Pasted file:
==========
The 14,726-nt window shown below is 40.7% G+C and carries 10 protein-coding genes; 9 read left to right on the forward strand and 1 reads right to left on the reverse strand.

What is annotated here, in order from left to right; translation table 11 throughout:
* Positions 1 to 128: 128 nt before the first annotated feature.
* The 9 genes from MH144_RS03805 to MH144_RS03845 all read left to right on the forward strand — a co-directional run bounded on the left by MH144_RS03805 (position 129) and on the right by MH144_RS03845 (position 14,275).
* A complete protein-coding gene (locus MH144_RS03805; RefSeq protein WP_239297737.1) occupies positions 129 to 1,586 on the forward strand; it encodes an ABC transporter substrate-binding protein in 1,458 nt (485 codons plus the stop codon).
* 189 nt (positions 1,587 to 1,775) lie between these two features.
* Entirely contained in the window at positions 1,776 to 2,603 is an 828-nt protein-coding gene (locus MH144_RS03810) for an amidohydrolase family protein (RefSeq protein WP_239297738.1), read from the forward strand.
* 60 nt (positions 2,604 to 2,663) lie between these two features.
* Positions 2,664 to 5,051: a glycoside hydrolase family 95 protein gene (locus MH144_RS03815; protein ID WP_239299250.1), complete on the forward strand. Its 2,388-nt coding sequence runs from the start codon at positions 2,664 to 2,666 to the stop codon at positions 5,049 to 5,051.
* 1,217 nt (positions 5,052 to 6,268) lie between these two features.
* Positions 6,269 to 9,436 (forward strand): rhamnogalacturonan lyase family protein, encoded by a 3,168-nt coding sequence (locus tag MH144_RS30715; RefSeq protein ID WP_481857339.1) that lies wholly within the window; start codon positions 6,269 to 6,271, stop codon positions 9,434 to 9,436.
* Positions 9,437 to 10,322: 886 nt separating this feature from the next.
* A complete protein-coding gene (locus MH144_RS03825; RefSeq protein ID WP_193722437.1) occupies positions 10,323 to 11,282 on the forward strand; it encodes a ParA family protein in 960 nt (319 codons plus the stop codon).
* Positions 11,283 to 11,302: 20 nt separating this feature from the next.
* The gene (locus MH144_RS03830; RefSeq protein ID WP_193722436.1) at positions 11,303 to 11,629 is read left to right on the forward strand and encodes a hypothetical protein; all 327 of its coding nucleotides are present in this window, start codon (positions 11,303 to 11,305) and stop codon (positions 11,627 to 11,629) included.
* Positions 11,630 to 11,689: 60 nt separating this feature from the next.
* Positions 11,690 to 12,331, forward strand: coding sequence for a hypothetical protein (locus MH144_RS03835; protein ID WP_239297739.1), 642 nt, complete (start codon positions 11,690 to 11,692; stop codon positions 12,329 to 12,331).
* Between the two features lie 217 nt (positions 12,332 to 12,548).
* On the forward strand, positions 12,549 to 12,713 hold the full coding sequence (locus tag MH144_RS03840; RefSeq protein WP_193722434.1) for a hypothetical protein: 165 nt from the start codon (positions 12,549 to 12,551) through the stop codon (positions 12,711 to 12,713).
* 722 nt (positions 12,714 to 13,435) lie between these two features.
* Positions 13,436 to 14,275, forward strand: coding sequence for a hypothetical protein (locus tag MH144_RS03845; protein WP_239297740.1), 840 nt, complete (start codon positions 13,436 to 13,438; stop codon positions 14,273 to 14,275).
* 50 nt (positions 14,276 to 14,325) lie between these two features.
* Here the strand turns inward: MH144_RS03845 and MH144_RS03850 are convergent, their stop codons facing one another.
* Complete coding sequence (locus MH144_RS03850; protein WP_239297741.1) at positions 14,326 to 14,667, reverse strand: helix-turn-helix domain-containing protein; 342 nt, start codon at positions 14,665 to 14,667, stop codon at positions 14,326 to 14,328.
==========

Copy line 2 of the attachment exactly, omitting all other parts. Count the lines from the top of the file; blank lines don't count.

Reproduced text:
What is annotated here, in order from left to right; translation table 11 throughout: